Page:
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Comedy Review: Impractical Jokers

15 October 17

Improv and impracticality with the Jokers

These four guys from America basically do what it says on the tin. They’re jokers. Simple. But of all the jokers in the world right now, why have this group become so famous for it? Well, it all started with a show on Comedy Central in which four men dare each other to complete the most embarrassing challenges – usually involving the unknowing public.

The first season was released back in 2011, and their sixth is currently being aired, with a seventh season in the works. They came to the UK last year to tour, and many of the dates were sold out so it’s no surprise they decided to return for the second year in a row. They’re fitting in five shows in the UK before they jet back to America to carry on with the tour.

The show began with an Asian-American comedian named Steve Byrne. He came on stage looking suave in a suit, which usually means the comedian will stand still and spout off funny jokes into a microphone. What more would you want from a professional funny man, right? Wrong. Although he may have looked smart and stiff, his set was anything but that. His personality was huge, his jokes were hilarious, his timing was perfect.

But then he went one step further.

The second half of Byrne’s set was purely about getting the audience involved and pumped up ready for the Jokers. He picked five random guys from the audience and dragged them on stage to create a boy band. He gave each one of them their rather crude personality trait and nick name. He then made each of them join in his dance, before being made to give a lap dance to a woman randomly picked from the audience who had to sit on a chair at the front of the stage and, well, be danced to (or on, in the case of a couple of the more frisky boys).

He then finished his set with a sing-a-long as he frolicked around the whole stadium, sticking his microphone in people’s faces while he finished off their beers. The big surprise was whilst Byrne was keeping you distracted on the floor, the Jokers came running out on stage dancing and singing along before giving the crowd a 20-minute interval.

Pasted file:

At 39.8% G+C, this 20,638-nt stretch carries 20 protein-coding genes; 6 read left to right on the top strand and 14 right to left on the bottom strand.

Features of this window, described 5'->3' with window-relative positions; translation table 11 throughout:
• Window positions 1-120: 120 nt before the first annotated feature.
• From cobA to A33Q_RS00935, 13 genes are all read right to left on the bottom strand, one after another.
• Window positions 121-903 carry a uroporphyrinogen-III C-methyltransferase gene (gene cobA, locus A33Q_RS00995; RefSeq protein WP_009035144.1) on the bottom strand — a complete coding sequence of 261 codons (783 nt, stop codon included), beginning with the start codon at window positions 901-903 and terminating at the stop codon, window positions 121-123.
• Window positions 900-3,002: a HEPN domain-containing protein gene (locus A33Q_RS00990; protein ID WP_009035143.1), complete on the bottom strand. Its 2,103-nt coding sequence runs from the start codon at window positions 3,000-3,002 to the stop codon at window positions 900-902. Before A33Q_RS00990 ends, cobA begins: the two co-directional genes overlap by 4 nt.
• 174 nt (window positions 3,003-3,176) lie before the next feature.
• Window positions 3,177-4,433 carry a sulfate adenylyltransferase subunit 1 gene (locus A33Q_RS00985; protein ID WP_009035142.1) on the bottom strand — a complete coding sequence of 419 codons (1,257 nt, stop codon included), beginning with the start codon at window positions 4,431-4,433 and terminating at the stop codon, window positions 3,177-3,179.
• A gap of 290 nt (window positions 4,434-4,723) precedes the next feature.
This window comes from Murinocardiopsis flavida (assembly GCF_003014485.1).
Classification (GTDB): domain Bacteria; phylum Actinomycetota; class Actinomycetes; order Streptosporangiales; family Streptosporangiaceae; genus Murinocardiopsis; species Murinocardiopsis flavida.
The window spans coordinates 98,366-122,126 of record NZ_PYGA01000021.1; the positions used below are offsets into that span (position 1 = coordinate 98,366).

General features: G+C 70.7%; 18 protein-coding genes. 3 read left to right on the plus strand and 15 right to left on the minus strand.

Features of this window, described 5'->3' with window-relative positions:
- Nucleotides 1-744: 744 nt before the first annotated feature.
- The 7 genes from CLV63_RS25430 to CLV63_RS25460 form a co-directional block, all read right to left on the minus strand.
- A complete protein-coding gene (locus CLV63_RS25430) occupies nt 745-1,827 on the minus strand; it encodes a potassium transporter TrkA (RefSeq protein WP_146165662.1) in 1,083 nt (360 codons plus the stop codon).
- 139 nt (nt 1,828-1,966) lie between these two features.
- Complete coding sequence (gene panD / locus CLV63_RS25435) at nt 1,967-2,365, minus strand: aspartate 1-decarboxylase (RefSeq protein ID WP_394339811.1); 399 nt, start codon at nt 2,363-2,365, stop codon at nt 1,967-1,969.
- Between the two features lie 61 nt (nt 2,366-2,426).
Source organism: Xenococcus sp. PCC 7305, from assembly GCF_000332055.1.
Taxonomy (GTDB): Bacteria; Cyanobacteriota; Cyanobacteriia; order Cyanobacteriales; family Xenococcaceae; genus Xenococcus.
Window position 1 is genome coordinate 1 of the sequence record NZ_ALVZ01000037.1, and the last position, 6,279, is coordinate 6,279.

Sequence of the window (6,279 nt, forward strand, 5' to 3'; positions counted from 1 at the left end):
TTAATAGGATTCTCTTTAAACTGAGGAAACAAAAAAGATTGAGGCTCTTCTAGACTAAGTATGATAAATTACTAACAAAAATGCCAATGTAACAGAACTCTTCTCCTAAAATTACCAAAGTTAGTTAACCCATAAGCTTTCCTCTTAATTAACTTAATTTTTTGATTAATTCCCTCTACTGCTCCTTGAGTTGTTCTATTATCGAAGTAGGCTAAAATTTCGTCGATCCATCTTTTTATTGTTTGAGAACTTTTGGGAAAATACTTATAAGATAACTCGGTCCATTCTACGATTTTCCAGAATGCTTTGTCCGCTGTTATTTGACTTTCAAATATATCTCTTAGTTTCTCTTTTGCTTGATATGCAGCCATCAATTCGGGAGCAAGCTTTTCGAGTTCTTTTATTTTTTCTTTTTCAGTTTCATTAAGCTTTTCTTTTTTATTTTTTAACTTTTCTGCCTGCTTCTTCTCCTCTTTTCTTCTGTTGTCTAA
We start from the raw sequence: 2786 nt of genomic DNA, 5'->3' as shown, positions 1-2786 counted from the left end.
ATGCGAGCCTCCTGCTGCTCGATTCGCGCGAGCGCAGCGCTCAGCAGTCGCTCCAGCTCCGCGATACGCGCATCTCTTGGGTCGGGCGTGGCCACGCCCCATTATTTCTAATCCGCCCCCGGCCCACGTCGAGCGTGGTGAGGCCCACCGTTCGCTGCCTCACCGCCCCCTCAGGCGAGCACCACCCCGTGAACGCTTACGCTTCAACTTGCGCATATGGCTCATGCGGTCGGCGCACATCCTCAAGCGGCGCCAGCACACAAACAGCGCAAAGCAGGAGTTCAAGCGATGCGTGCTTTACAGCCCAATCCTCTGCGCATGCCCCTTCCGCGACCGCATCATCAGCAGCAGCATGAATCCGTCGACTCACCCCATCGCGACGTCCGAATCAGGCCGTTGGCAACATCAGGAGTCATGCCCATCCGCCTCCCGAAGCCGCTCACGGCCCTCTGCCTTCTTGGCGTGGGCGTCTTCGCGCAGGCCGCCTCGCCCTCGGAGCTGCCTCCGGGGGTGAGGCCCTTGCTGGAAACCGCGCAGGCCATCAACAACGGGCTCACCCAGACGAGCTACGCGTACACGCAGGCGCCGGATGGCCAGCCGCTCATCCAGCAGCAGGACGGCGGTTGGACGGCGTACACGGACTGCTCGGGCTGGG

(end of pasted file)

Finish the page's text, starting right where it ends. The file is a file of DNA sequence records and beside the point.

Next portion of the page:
As this was only their second date of the UK leg of their tour, nerves were expected. But impressively, the minute they came on the stage to begin the main set, they seemed completely comfortable. You could clearly see the whole way through the show the solidarity the lads have for each other.

They aren’t stand-up comedians, so if you’re expecting a polished stand-up performance, you won’t get it. They’ve made their careers on improvisation, and that’s what they bring to the stage. However, there was a clear running order throughout, with rehearsed jokes, hilarious videos of footage you don’t see on the TV and even a skit, of which Joe and Sal acted in.

But the points when the Jokers would go off script were the hidden gems of the show. The witty, quick jokes came out and suddenly you were given an insight into how they are together when cameras aren’t pointing at them. They’re actually not much different, and it’s refreshing to see how genuine and down to Earth they still are with the amount of fame they now have.

They ended the show on a high, with tinsel and glitter flying everywhere, and a short speech on how privileged they feel to have the lives they have, and how appreciative they are that people carry on watching them. They also expressed their support for public services such as fire fighters, police and hospital workers.

A truly lovely way to end a brilliantly funny evening.

 

Impractical Jokers - 'Where's Larry?' Tour was at Motorpoint Arena on Wednesday 11 Oct 2017.

Impractical Jokers website

 

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